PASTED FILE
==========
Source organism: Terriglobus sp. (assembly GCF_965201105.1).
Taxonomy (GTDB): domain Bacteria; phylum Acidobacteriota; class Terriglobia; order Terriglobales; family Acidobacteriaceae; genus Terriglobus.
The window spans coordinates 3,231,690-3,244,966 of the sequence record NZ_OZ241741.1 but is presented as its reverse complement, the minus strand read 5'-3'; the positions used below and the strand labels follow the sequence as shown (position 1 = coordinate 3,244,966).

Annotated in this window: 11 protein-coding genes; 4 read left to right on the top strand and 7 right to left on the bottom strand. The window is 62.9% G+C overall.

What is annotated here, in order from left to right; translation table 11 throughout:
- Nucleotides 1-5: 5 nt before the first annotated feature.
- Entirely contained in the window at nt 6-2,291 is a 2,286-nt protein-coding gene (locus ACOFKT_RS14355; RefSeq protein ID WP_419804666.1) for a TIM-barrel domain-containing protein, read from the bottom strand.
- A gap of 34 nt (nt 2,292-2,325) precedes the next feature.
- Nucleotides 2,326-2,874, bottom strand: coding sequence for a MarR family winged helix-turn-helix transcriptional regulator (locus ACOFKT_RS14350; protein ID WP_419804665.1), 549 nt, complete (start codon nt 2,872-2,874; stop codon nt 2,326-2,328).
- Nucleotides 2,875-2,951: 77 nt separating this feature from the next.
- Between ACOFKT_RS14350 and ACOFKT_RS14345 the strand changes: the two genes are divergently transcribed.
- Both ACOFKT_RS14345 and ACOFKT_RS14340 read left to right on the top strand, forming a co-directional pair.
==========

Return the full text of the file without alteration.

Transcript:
Source organism: Terriglobus sp. (assembly GCF_965201105.1).
Taxonomy (GTDB): domain Bacteria; phylum Acidobacteriota; class Terriglobia; order Terriglobales; family Acidobacteriaceae; genus Terriglobus.
The window spans coordinates 3,231,690-3,244,966 of the sequence record NZ_OZ241741.1 but is presented as its reverse complement, the minus strand read 5'-3'; the positions used below and the strand labels follow the sequence as shown (position 1 = coordinate 3,244,966).

Annotated in this window: 11 protein-coding genes; 4 read left to right on the top strand and 7 right to left on the bottom strand. The window is 62.9% G+C overall.

What is annotated here, in order from left to right; translation table 11 throughout:
- Nucleotides 1-5: 5 nt before the first annotated feature.
- Entirely contained in the window at nt 6-2,291 is a 2,286-nt protein-coding gene (locus ACOFKT_RS14355; RefSeq protein ID WP_419804666.1) for a TIM-barrel domain-containing protein, read from the bottom strand.
- A gap of 34 nt (nt 2,292-2,325) precedes the next feature.
- Nucleotides 2,326-2,874, bottom strand: coding sequence for a MarR family winged helix-turn-helix transcriptional regulator (locus ACOFKT_RS14350; protein ID WP_419804665.1), 549 nt, complete (start codon nt 2,872-2,874; stop codon nt 2,326-2,328).
- Nucleotides 2,875-2,951: 77 nt separating this feature from the next.
- Between ACOFKT_RS14350 and ACOFKT_RS14345 the strand changes: the two genes are divergently transcribed.
- Both ACOFKT_RS14345 and ACOFKT_RS14340 read left to right on the top strand, forming a co-directional pair.